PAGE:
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Refinancing can be a smart move for any property owner, but for rental property investors, it can be particularly helpful.
With a mortgage refinance, you can reduce your interest rate, shorten your loan term, take cash out of the home, or even finance new investments. And when done right, it can ultimately mean lower costs and higher profits.
If you’re considering refinancing a rental property, here’s what you need to know:
- How to refinance a rental property
- Refinancing a rental property qualifications
- Documentation needed to refinance a rental property
- Why you should refinance your rental property
- Refinancing a rental property pros and cons
How to refinance a rental property
Refinancing a rental property loan isn’t difficult, but you will want to be prepared. That means having a good grasp on your finances and credit, getting your financial documentation in order, and doing your due diligence when finding a lender.
Here’s the step-by-step process you should follow for a mortgage refinance:
Step 1: Know your financial situation
Lenders generally have stricter qualifying standards for investment property owners due to the higher risk of foreclosure they present. Think of it this way: If someone falls behind on their mortgage, which property are they more likely to walk away from — the home they live in or an investment property? In most cases, it’d be the latter.
Below are the general minimum requirements, though these will vary by specific lender, loan program, and other factors like how many units your rental property has.
|Max LTV||70% to 75%|
|Min. credit score||660|
|Cash reserves||6 to 12 months|
Step 2: Get your documents in order
When applying to refinance your rental property, you’ll need a number of financial documents — just as you did when you first got the loan.
You usually need:
- Your last two tax returns and W-2s. You may not have a W-2 if you’re a full-time investor. If that’s the case, your tax returns should suffice.
- Your last two pay stubs or, if you don’t have a 9-to-5, copies of recent rent receipts. These show how much income you’re earning and can help lenders determine your DTI, or debt-to-income ratio.
- Bank statements for any savings, checking, or business accounts. Lenders need to see how much cash you have saved up for closing costs and emergency expenses.
- A copy of any rental leases on the property. This can help the lender gauge the profitability of your investment property.
- Proof of your homeowners insurance. Homeowners insurance is typically required by all mortgage lenders. They might also require flood insurance depending on where your property is located.
Learn More: How to Refinance Your Mortgage
Step 3: Compare lenders and rates
The next step is to determine which lender you’ll use. Since mortgage lenders vary on interest rates, terms, and qualifying requirements, you’ll want to shop around and compare quotes from at least a few. Getting multiple quotes can save you money.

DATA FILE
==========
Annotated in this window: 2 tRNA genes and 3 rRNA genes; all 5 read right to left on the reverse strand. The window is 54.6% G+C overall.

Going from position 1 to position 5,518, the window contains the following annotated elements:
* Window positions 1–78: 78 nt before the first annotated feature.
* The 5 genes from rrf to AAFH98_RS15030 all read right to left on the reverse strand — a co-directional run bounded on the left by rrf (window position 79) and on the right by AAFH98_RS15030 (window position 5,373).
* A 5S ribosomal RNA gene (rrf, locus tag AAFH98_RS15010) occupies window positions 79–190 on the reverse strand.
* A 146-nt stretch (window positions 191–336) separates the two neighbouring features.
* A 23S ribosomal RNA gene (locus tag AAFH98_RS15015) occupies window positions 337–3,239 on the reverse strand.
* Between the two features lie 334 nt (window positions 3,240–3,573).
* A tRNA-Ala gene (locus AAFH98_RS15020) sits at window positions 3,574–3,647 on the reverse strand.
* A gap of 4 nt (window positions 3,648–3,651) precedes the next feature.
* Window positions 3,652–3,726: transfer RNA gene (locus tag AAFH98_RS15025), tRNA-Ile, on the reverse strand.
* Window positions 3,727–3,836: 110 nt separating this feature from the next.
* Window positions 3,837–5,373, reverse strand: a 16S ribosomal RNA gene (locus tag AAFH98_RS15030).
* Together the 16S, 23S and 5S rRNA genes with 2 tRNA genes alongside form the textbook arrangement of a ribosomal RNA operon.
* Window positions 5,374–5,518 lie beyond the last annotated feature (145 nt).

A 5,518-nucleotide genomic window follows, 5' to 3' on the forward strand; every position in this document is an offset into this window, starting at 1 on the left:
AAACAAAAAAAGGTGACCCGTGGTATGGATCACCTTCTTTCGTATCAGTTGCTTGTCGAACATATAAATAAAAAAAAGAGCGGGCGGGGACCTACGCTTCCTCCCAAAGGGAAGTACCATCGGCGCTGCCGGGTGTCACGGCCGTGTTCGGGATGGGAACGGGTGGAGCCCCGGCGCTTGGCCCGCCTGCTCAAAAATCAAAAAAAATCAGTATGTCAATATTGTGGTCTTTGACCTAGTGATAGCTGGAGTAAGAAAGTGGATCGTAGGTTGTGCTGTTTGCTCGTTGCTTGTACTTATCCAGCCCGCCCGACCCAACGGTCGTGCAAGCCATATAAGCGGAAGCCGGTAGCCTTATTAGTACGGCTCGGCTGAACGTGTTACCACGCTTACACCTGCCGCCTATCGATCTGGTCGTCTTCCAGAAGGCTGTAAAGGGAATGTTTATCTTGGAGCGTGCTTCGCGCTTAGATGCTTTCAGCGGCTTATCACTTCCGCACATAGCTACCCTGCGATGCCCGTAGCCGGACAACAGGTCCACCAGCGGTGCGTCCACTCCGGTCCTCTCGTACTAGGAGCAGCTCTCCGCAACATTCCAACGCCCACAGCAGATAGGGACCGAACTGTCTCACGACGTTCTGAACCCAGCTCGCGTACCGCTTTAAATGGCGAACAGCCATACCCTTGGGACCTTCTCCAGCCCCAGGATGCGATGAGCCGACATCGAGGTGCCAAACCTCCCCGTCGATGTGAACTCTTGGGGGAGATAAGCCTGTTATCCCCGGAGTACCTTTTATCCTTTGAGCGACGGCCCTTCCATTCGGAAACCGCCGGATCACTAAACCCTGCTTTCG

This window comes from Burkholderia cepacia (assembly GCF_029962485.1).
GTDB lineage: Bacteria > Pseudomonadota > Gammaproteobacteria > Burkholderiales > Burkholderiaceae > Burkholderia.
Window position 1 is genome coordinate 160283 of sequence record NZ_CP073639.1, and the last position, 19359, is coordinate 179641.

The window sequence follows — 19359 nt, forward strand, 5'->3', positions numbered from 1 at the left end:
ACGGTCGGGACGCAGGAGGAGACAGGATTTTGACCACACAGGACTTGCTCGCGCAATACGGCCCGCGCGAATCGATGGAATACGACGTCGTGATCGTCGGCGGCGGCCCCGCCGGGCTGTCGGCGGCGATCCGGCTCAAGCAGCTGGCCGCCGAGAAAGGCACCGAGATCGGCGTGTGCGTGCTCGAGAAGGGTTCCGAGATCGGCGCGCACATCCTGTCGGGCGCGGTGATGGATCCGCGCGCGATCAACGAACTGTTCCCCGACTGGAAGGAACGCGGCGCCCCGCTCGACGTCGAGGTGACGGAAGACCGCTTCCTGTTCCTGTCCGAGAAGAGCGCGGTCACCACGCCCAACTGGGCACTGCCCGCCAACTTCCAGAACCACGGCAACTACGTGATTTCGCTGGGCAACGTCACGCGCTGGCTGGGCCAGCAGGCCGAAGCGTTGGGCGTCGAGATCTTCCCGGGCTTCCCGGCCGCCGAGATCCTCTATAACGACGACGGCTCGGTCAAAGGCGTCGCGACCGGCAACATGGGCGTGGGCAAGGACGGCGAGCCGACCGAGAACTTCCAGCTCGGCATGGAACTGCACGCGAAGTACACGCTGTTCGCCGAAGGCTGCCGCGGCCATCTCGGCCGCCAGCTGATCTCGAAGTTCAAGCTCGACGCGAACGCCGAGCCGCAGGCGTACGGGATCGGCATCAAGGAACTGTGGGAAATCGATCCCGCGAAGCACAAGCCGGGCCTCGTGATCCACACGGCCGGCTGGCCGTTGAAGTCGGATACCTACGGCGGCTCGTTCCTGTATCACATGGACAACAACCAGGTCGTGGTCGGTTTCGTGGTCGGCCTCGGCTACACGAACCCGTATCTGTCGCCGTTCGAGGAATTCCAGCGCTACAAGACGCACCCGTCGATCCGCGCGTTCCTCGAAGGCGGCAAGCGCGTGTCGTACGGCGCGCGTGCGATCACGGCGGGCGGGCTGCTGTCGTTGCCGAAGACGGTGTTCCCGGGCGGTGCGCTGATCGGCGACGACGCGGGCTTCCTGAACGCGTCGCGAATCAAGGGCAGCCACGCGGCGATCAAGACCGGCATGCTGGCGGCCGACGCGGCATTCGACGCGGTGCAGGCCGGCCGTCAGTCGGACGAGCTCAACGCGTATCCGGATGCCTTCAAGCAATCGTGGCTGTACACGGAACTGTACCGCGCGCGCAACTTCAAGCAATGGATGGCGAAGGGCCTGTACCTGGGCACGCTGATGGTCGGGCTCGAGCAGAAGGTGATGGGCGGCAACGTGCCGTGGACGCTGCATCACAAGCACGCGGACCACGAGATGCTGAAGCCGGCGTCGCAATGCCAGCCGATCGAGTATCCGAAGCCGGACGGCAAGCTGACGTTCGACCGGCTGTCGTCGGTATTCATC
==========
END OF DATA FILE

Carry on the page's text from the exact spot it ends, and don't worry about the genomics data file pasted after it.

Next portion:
If you’re looking for a quick and easy way to compare mortgage refinance rates, Credible can help. By filling out just one form, you’ll be able to compare prequalified rates from our partner lenders in the table below in just minutes.
Step 4: Apply for a mortgage refinance
Once you’ve determined who the best fit is, you’ll need to fill out the lender’s full application. Having your documents on hand here can help, as the application will require detailed info about your income, debts, and finances. The lender will also pull your credit.
Generally, filling out the full application can take up to an hour, so make sure you clear some time in your schedule. You may also want your spouse or co-buyer nearby to answer any questions about their income or employment.
Step 5: Lock in your mortgage rate
After you’ve applied for your loan, you’ll want to consider locking your mortgage rate, which guarantees you your quoted rate for a set period of time — usually between 30 and 60 days. Since mortgage rates fluctuate daily, this can be a good way to protect yourself from rate increases in the time it takes to process your loan.
Step 6: The lender underwrites your loan
During the underwriting phase, your lender is looking to verify your financial information, ensure you meet the loan’s requirements, and confirm that you can comfortably afford the new mortgage payment you’ll be taking on. It’s in this step that you will need to provide the documents you gathered in Step 2 to your loan officer.
Step 7: Close
The final step is to close on your loan. Attend your assigned closing appointment, sign your papers, and pay your closing costs. On a refinance, closing costs generally average around $5,000. Once you’re done, you technically have three days to change your mind. Otherwise, your refinance will be processed, and you’ll be done.
Refinancing a rental property qualifications
Mortgages on rental properties typically have more stringent requirements than those for your primary residence. To qualify to refinance your rental property, you may need:
- Good or excellent credit: If you’re refinancing a single investment property, you may need a credit score of 680 or higher with some lenders. If you’re refinancing a whole portfolio of rental properties, this requirement will be even higher — at least 720, according to Fannie Mae’s guidelines.